I love podcasts!

Sunday, July 17, 2016

I'm a person who can't seem to do just one thing at at a time.  When I'm watching TV or movie with friends or family, I've got something in my hands all the time--a bit of wire, a pen and notebook filled with doodles.  When I'm doing laundry or washing dishes, I've usually got music blaring and I'm singing along (loudly. Sorry, neighbors!). And when I'm working in my little studio, I've always got something happening besides the project in my hands.

Lots of craftsy types I know are the same way. Some wire-working friends watch TV while they weave, and just about everybody I know makes music a part of their work.  For me, it depends on the type of work I'm doing at the moment.  If it's something mindless and repetetive, like making chain or weaving some Viking knit, I like to have something visual happening, Netflix or Youtube videos.  If it's something more involved, I need something I can just listen to, without having to glance up to see what's happening.  Being a giant book nerd, I love audio books.  A lot.  And lately, I've fallen in love with podcasts.

There's a new trend in podcasts recently: the serial narrative podcast.  These are like TV shows for your ears. Until not too long ago, most podcasts involved a bunch of people sitting around talking about a given topic; personally, even if I'm really interested in the topic, that's not my cuppa.  But in 2014, Serial was created; it follows one story, told one week at a time. Serial is non-fiction; the first season follows an investigative journalist as she explores a murder, its circumstances, and the fate of the young man convicted of the crime.  The format makes it feel relevant and immediate, and It's freaking addictive!

The show won awards, and lots of listeners. And other podcasters started to take notice.  And since podcasting is a wildly democratic form of entertainment--you don't need a whole studio of equipment, a cast of name-recognized actors, or corporate sponsorship to get started--lots of them have been popping up.  And it's wonderful.  

Quality of production and writing varies quite a bit, but the ones that are good are SO GOOD!  Here are a few of my favorites (be warned: I'm a sci fi, fantasy and horror junkie, so you're about to enter a Nerd Zone).

Welcome to Night Vale

This show actually predates Serial by quite a bit.  It's positively venerable, by podcast standards: it's been running now for four years, and has spawned live performances of the show, and one book so far.  From the show's website:  "WELCOME TO NIGHT VALE is a twice-monthly podcast in the style of community updates for the small desert town of Night Vale, featuring local weather, news, announcements from the Sheriff's Secret Police, mysterious lights in the night sky, dark hooded figures with unknowable powers, and cultural events.

Turn on your radio and hide."  

It's surreal and funny, and completely delightful. 

Alice Isn't Dead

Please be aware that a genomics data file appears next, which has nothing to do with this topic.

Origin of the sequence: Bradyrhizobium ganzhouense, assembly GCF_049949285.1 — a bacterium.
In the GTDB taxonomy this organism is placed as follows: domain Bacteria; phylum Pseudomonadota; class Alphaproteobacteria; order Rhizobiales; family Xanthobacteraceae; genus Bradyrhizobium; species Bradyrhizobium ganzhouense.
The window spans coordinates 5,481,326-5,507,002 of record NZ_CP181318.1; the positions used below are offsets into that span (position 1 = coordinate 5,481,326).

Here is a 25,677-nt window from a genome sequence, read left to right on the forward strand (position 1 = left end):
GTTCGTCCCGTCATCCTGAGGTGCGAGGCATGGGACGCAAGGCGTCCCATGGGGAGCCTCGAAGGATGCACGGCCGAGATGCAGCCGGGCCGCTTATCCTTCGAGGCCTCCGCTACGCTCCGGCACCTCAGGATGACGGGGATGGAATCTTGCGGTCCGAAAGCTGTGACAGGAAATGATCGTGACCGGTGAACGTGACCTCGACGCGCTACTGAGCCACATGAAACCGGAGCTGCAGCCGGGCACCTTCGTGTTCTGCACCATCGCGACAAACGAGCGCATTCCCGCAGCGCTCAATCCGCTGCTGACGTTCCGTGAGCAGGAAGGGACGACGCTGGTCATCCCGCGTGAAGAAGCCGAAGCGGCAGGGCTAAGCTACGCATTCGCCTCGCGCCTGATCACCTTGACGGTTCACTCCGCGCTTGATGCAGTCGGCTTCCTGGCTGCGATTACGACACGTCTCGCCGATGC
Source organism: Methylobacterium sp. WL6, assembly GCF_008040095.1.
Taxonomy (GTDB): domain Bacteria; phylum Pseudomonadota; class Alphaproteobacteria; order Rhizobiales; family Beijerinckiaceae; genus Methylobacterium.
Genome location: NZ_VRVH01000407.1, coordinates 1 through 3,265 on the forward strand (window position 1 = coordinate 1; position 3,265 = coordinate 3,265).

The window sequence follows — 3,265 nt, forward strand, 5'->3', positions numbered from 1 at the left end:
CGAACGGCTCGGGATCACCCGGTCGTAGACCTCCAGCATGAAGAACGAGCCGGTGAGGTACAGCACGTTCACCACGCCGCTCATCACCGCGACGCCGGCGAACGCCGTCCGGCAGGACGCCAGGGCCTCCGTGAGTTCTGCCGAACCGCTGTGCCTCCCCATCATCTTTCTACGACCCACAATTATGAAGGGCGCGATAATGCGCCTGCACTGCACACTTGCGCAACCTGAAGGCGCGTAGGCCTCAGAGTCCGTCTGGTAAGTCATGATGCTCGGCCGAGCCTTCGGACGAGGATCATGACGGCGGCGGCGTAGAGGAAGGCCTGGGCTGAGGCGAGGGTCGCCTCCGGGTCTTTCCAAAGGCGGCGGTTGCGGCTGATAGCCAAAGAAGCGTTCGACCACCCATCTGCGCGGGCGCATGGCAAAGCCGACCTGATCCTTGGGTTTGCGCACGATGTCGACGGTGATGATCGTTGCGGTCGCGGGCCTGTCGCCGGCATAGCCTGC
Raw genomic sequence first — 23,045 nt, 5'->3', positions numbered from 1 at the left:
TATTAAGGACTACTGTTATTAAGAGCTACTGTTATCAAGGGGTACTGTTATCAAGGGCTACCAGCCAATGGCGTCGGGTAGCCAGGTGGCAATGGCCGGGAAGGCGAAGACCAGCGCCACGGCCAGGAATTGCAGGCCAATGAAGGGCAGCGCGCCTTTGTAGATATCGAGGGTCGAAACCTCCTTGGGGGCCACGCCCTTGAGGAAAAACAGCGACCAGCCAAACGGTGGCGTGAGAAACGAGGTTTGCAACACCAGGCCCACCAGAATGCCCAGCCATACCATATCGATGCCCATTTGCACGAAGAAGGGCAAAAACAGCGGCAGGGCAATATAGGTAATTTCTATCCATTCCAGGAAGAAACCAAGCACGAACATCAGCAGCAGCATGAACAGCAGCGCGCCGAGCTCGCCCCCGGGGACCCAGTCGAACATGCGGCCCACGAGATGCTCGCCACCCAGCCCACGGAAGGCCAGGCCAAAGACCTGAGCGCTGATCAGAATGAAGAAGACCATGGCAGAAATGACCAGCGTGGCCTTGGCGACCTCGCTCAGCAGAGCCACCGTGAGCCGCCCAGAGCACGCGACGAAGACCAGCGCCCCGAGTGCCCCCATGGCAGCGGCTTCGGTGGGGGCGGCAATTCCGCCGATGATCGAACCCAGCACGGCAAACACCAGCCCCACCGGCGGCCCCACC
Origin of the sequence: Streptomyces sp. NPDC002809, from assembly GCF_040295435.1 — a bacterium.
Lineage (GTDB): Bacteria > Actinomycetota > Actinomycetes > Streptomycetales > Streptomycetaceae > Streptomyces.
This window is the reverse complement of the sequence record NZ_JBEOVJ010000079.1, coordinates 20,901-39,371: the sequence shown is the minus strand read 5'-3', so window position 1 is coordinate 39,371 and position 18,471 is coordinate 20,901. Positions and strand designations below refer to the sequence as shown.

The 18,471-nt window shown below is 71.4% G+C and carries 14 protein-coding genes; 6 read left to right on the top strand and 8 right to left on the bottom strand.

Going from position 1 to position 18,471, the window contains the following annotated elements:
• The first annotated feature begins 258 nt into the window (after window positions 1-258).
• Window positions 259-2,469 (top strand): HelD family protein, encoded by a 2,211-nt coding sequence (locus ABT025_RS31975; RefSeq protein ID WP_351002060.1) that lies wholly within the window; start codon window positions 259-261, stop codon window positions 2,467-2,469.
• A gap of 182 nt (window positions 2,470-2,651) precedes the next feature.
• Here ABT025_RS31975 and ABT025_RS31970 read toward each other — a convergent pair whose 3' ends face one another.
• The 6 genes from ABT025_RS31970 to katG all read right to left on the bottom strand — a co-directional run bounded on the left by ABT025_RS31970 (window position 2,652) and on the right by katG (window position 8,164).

Alice Isn't Dead is brought to you by the same folks who make Night Vale, and there's some of the same surreal feeling.  But where Night Vale is funny, Alice is creepy.

The description from the show's website: "A truck driver searches across America for the wife she had long assumed was dead. In the course of her search, she will encounter not-quite-human serial murderers, towns literally lost in time, and a conspiracy that goes way beyond one missing woman."

It's beautifully written and narrated. I mean, serious beauty happens in the words of this show. I can't recommend it enough--but if you're easily creeped out, this one might not be for you.

The Black Tapes

The Black Tapes takes the fomat that worked so well for Serial and applies it to fictional characters and events--ghosts, demons, and the dark things that haunt the night, in this case.  This show follows an investigative journalist as she explores paranormal mysteries.  There are some very creepy moments, and the characters are excellent.  I binged the whole first season within a couple of days.  This show has a very X-Files feel, and from a die-hard X-Files fan, that's serious praise. 

Tanis

Tanis is made by the same folks who make The Black Tapes, and there's some crossover of characters, though the story lines are entirely separate. This show follows the main character as he investigates an obscure bit of mythology, which becomes less mythical more immediately dangerous as the show progresses. Conspiracies, hidden signs and clues, a magic cabin that appears and disappears in the woods--I still haven't figured out exactly what's going on, but I'm definitely enjoying getting there.

Limetown

Limetown follows (yet another) investigative journalist as she tries to solve the mystery of 300 men and women who vanished from a small town in Tennessee. I don't want to give too much away, but I will say this one leans more toward science fiction than toward paranormal or horror.  There's only one season so far, and while the creator says he's planning to make more, there's no word yet on when.

Archive 81

Archive 81 takes a different approach from the "investigative journalist" point of view that's so popular. Instead, the narrator of the show is a young man who has disappeared, and what you're hearing are the tapes he sent his friend just before he went missing. It's intriguing, and often funny, and quite creepy.

There are lots more excellent podcasts out there, but these are the ones I keep returning to. 

And as always, I want to know: what about you?  Have you listened to any of these?  Any others I should know about?  What do you like to do  while you're working? 

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